The merger of two universities, planned for next year, has been postponed.
Uwic was considering merging with University of Wales Newport
The University of Wales, Newport (UWN) and the University of Wales Institute in Cardiff (Uwic) had applied to merge.
But the Higher Education Funding Council for Wales (HEFCW) wanted the University of Glamorgan included in merger talks as a condition of funding.
Education Minister Jane Davidson was "disappointed" and urged the three universities "to move this project forward".
The HEFCW had recommended in a report out in May that the three universities should merge to create the biggest university in Wales from September 2006, with more than 30,000 students.
The condition to include the University of Glamorgan was attached to the HEFCW's agreement of funding.
Professor Phil Gummett from HEFCW said that the condition did not mean that the three institutions had to merge, but that they all had to work closer together in order to stop public funding being used to create "more expensive" competition of higher education providers in south Wales.
UWN and Uwic said that the decision to postpone the merger was made "reluctantly" and they would continue to collaborate.
Professor James Lusty, Vice-Chancellor of the University of Wales, Newport, said: "If merger discussions were to continue for a lengthy period of time there would be a significant danger of staff diverting attention away from other strategic goals".
He said the condition to include Glamorgan would "delay access to merger funding in the short term".
Margaret Phelan from the union NATFHE reacted angrily, warning that a "spiral of decline" would occur unless the three institutions worked more closely together.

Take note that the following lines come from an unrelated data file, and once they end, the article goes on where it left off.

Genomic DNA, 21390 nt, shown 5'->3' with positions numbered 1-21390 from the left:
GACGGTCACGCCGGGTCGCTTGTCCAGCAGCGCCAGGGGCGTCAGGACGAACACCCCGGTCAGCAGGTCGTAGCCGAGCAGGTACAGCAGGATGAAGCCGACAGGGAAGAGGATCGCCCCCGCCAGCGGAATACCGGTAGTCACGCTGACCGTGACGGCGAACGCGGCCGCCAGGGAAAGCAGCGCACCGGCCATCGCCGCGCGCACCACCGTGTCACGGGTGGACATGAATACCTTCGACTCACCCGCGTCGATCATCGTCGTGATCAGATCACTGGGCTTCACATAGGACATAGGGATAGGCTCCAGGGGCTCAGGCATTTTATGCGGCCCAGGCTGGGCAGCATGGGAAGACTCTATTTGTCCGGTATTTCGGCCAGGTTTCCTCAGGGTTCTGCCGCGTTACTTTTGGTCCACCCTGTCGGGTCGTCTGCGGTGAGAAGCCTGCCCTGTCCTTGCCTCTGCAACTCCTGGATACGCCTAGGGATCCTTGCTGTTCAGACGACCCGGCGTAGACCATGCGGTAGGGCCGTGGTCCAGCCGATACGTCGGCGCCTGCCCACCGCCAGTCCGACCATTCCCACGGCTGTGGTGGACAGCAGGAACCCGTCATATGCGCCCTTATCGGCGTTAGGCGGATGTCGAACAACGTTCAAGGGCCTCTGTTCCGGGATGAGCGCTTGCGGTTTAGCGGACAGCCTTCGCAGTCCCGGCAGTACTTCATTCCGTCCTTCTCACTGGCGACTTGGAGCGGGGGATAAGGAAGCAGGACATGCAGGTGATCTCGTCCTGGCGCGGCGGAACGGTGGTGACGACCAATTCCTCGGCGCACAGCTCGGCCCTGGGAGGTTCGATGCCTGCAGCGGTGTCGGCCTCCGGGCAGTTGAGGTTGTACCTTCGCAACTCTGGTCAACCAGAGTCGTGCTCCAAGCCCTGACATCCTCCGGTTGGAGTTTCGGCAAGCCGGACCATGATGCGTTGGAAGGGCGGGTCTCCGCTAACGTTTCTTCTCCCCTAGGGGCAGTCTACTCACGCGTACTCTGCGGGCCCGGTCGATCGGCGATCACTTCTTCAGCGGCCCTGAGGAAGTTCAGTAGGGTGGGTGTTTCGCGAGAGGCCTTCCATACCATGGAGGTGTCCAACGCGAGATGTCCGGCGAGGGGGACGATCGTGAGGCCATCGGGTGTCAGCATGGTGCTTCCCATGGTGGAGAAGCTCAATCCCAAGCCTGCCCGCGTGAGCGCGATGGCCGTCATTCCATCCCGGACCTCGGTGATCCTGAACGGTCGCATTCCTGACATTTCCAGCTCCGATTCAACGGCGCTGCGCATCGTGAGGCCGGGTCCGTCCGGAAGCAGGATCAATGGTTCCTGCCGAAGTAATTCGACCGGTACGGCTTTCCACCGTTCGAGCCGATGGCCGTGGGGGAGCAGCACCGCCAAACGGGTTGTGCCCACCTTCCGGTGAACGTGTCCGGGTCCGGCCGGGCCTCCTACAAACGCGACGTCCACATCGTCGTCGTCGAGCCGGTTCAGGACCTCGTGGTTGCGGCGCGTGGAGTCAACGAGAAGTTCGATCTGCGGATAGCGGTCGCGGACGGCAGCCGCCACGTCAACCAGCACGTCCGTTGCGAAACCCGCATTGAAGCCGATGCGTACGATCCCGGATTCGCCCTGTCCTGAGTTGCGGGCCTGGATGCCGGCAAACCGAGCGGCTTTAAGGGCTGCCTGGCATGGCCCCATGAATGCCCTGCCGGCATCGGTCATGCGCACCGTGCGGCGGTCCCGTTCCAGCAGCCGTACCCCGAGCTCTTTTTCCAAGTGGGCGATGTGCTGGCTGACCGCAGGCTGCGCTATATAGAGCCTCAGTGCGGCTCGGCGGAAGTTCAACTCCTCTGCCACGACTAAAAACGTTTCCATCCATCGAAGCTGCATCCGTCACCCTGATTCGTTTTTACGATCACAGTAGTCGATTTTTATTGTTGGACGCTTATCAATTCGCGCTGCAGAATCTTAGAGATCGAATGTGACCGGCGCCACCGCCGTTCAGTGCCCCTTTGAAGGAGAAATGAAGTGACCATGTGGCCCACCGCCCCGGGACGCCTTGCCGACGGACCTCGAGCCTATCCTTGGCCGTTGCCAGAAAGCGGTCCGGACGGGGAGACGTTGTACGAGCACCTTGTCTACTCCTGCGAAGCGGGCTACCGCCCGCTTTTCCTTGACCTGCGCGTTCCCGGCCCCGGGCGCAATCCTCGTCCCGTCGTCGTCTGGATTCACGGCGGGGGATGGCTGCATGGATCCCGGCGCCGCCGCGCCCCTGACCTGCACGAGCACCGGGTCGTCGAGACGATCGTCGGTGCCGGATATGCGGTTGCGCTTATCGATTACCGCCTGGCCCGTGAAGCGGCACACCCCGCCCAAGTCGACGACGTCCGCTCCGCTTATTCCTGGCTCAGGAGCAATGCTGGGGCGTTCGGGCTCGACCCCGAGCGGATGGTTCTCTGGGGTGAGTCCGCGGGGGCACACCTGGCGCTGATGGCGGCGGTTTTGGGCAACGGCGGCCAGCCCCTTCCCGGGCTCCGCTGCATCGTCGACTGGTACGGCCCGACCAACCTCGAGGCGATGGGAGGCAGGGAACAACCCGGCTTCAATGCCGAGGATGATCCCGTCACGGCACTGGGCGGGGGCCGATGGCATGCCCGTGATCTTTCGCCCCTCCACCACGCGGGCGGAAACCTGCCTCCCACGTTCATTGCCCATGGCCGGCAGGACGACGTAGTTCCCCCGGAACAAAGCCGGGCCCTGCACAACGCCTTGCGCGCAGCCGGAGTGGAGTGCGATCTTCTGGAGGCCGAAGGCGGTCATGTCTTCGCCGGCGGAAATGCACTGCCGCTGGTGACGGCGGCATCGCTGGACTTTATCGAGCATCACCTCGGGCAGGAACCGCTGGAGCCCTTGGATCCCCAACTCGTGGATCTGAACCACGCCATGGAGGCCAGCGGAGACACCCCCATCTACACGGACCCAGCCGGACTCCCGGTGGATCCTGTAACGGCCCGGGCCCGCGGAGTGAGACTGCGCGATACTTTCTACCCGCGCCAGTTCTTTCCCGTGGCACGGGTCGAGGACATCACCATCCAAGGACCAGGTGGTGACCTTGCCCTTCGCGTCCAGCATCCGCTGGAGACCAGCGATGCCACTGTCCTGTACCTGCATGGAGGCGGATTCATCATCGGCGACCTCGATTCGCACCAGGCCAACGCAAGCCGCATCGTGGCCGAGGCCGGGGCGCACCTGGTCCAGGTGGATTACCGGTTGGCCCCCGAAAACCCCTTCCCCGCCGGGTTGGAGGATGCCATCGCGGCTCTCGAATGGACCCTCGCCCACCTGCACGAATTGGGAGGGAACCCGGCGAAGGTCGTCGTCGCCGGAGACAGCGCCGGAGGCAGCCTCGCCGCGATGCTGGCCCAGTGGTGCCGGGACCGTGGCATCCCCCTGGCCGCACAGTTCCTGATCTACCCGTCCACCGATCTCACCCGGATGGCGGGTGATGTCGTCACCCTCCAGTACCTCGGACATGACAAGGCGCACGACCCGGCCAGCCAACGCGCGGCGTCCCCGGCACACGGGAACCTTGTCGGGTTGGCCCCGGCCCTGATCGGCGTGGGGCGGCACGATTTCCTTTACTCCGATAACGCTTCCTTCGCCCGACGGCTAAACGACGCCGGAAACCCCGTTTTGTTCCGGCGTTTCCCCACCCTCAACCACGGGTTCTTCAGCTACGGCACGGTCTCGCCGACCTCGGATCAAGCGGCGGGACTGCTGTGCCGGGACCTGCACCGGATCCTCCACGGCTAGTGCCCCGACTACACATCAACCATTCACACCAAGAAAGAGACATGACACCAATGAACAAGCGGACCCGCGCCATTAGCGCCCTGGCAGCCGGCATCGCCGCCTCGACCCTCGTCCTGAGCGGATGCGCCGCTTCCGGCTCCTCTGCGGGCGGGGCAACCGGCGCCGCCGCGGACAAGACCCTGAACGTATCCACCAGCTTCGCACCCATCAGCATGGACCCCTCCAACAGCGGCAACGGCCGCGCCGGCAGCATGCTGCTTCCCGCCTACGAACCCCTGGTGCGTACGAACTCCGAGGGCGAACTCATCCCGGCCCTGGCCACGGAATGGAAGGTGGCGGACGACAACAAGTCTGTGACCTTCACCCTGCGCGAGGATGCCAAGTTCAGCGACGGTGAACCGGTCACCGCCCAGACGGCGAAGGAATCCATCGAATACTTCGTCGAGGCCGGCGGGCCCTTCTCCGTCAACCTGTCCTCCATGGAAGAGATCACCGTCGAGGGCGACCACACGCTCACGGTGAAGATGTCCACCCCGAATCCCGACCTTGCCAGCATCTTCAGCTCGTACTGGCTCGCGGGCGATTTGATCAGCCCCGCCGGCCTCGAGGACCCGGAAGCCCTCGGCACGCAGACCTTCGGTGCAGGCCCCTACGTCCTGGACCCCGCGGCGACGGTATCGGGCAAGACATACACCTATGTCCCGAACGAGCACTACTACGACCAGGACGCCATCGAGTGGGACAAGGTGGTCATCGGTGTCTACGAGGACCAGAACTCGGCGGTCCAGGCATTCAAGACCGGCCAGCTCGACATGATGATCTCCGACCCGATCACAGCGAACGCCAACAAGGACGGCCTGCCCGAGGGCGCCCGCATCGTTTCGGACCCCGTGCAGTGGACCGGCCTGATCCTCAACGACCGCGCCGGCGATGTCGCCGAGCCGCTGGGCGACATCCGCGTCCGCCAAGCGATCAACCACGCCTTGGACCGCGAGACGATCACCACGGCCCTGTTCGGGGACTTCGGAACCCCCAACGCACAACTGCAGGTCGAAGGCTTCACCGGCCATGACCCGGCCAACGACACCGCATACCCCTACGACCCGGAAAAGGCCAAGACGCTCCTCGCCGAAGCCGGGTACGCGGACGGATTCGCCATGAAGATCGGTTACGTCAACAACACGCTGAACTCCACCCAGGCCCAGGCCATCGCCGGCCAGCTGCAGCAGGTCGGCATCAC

A ballot by lecturers at Uwic earlier this week saw a 93% vote of no confidence in the leadership of vice-chancellor Tony Chapman over the way merger plans with UWN were going.
Newport 10,000 students
She said that an urgent meeting among union members would now be organised.
Unless significant progress was made, a ballot for industrial action would be held in September, said Ms Phelan.
Previous merger discussions between the University of Glamorgan and Uwic were called off two years ago.
Education Minister Jane Davidson said the HEFCW's independent report "set out a compelling vision" for higher education in south east Wales involving the three universities.
"As was recently stated by the first minister, it is essential, therefore, for the sake of the institutions themselves, their staff, students, the people and economy of south Wales, that the three institutions in south east Wales plan their futures together," said Ms Davidson.
"I urge the governing bodies, vice-chancellors and staff of the three universities to work with the HEFCW to move this project forward," she added.